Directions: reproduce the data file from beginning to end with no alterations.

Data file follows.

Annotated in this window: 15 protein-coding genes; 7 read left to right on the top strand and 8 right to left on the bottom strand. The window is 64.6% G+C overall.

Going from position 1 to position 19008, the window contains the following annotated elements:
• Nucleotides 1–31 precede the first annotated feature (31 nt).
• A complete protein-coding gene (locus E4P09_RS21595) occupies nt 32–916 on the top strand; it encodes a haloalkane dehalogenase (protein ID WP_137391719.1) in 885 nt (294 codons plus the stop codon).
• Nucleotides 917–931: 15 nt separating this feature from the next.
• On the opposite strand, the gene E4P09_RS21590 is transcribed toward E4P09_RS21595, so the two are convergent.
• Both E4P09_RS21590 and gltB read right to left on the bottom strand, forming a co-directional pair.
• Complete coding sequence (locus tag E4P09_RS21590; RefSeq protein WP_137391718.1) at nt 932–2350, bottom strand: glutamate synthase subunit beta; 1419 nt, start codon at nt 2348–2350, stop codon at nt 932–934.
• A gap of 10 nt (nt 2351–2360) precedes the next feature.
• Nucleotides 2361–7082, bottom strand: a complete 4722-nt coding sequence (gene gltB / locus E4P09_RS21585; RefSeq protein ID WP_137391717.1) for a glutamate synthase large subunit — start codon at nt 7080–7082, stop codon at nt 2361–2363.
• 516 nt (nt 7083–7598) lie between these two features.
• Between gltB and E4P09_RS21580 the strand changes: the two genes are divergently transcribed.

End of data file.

Annotated in this window: 15 protein-coding genes; 7 read left to right on the top strand and 8 right to left on the bottom strand. The window is 64.6% G+C overall.

Going from position 1 to position 19008, the window contains the following annotated elements:
• Nucleotides 1–31 precede the first annotated feature (31 nt).
• A complete protein-coding gene (locus E4P09_RS21595) occupies nt 32–916 on the top strand; it encodes a haloalkane dehalogenase (protein ID WP_137391719.1) in 885 nt (294 codons plus the stop codon).
• Nucleotides 917–931: 15 nt separating this feature from the next.
• On the opposite strand, the gene E4P09_RS21590 is transcribed toward E4P09_RS21595, so the two are convergent.
• Both E4P09_RS21590 and gltB read right to left on the bottom strand, forming a co-directional pair.
• Complete coding sequence (locus tag E4P09_RS21590; RefSeq protein WP_137391718.1) at nt 932–2350, bottom strand: glutamate synthase subunit beta; 1419 nt, start codon at nt 2348–2350, stop codon at nt 932–934.
• A gap of 10 nt (nt 2351–2360) precedes the next feature.
• Nucleotides 2361–7082, bottom strand: a complete 4722-nt coding sequence (gene gltB / locus E4P09_RS21585; RefSeq protein ID WP_137391717.1) for a glutamate synthase large subunit — start codon at nt 7080–7082, stop codon at nt 2361–2363.
• 516 nt (nt 7083–7598) lie between these two features.
• Between gltB and E4P09_RS21580 the strand changes: the two genes are divergently transcribed.